The 2014 NFL Draft is just a few days away, marking the start of several hundred NFL careers and the end of players being known just for what college they played at. Chris Wesseling over at Around the League had a fantastic look at the best draft classes in AFC and NFC history, and that got College Football 24/7 wondering what the best college draft classes of all time look like.
Best draft class:1989 (Derrick Thomas, Bobby Humphrey, Chris Mohr, Howard Cross, George Bethune)
Highest overall pick:Harry Gilmer (1st overall, 1948)
Other top classes:1962, 1976-1981, 1983, 1987, 2000, 2010-2013
Notable:Nick Saban has been turning out NFL players at a remarkable rate lately, but we have to go back in time to find the best Crimson Tide class. The 2000 class has a case, and it's possible that players in the 2012 group find their names here down the road, but the 1989 class, led by Hall of Fame linebacker Derrick Thomas, is the pick. In addition to Thomas, Humphrey was taken in the supplemental draft and had a Pro Bowl season with the Broncos. Mohr was a reliable punter for 15 seasons who went to three Super Bowls with the Bills, and Cross won a ring during his decade-plus tenure with the Giants.
Best draft class:1989 (Wayne Martin, Steve Atwater, Freddie Childress, LaSalle Harper)
Highest overall pick:Lamar McHan (2nd overall, 1954)
Other top classes:1952, 1962, 1973, 1977, 1979, 1990
Notable:While it could be argued the 1965 class had the greatest impact on the league, thanks to Jimmy Johnson and Jerry Jones' presence, neither was actually drafted into the league. Instead the 1989 group holds the title for the Hogs, thanks largely to Martin and Atwater. Both first-round picks made the Pro Bowl (Atwater did eight times) and started more than 150 games in the NFL. Martin is in the Saints' Hall of Fame, and Atwater was named to the NFL 1990's All-Decade Team after a terrific stint in Denver.
Highest overall pick:1st overall, four times (1965, 1986, 1988, 2011)
Other top classes:1962, 1986, 1993, 1996, 1998, 2011
Notable:The Tigers are an interesting case because Bo Jackson, one of the greatest athletes ever, was drafted first overall in 1986 but never played a down for Tampa Bay and had an injury-shortened career. Combined with what Gerald Williams and Steve Wallace did in the league, the 1986 class certainly could be one of the best in school history. In terms of depth and consistency, however, the 2005 group edges it out. Brown made the Pro Bowl, Williams had four productive seasons as a starter, and Rogers has battled injuries but continues to have a quality career. Campbell has struggled as a starter but has shown flashes, and Ratliff -- a 7th round pick -- might have had the best career out of the group after being named an All-Pro one season and earning four trips to the Pro Bowl.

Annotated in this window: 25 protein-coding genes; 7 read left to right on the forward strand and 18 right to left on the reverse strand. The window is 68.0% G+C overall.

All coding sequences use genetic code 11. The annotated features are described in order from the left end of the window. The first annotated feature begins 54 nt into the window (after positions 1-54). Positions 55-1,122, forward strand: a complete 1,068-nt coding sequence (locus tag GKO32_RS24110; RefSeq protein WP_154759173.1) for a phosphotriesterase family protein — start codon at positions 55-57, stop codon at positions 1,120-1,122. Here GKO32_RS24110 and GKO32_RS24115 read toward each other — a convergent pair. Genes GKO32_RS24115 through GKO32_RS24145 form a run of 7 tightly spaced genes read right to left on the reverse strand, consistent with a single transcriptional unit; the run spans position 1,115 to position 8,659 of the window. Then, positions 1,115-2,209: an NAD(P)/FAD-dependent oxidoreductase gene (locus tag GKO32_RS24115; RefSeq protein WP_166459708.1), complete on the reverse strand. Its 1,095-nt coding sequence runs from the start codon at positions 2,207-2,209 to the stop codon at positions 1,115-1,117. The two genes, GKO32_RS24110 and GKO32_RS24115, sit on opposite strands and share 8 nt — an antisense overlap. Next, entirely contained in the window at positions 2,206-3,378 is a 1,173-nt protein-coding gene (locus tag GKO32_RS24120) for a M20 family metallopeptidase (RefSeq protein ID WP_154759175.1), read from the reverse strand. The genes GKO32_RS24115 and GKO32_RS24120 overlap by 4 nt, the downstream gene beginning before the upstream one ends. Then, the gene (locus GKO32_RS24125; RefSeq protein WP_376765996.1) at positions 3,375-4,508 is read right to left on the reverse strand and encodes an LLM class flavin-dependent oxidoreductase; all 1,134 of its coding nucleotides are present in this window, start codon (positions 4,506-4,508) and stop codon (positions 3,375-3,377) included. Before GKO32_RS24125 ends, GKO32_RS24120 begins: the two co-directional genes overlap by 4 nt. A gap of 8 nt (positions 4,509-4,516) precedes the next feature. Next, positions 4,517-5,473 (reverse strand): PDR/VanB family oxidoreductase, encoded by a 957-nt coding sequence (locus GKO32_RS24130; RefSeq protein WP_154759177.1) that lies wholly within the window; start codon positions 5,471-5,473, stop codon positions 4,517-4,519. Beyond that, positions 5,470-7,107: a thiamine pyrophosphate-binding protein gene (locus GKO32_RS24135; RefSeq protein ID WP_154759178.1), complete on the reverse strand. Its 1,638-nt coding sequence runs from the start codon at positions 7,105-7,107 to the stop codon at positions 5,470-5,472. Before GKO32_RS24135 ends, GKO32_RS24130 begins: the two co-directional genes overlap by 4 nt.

Highest overall pick:Paul Duhart (2nd overall, 1945)
Other top classes:1975, 1981, 1983, 1985, 1986, 1989, 1995-2004
Notable:The 2002 class had seven eventual NFL starters, but even that is not enough to push it past the 2010 class. Tebow and Hernandez are the only two members of the class out of the league (for very different reasons), and everybody else continues to contribute at a fairly high level. Haden and Pouncey are Pro Bowlers, and everybody else has at one point been a season-long starter in the league. It's hard to find a class where all nine picks started at least 14 games in the NFL.
Best draft class:2001 (Richard Seymour, Marcus Stroud, Kendrell Bell, Quincy Carter, Jonas Jennings, Jamie Henderson, Tyrone Robertson)
Highest overall pick:1st overall, four times (1943, 1945, 1953, 2009)
Other top classes:1961, 1984, 1985, 1996-1999, 2001-2006, 2009-2011
Notable:The Bulldogs have produced a lot of talent over the years, but the 2001 class edges the others out. Seymour was a three-time All-Pro who helped the Patriots win three Super Bowls. Stroud was a big presence in the middle of the Jaguars defense for years, and Bell even made the Pro Bowl during his time in Pittsburgh. Carter had a rather rocky time in Dallas but did finish his career with a winning record, and Jennings was a nice middle-round addition to Buffalo for five seasons. All told, six of the seven picks started at least a game in the league, and only seventh-round pick Robertson was out of the NFL after a season.
Highest overall pick:Tim Couch (1st overall, 1999)
Other top classes:1949, 1952, 1966, 1988, 2008
Notable:The list of NBA draft picks is much more interesting to look at, but the 1978 class was still pretty good for the Wildcats. Still was taken second overall and went to four Pro Bowls as a long-time starter for Kansas City. Ramsey, Grant and Blanton all became full-time starters for at least two seasons and played in more than 90 games in the NFL.
Best draft class:1960 (Billy Cannon, Johnny Robinson, Warren Rabb, Mel Branch)
Highest overall pick:Billy Cannon (1st overall, 1960) and JaMarcus Russell (1st overall, 2007)
Other top classes:1948, 1962, 1977, 1980, 1984-1987, 1996-1999, 2004-2011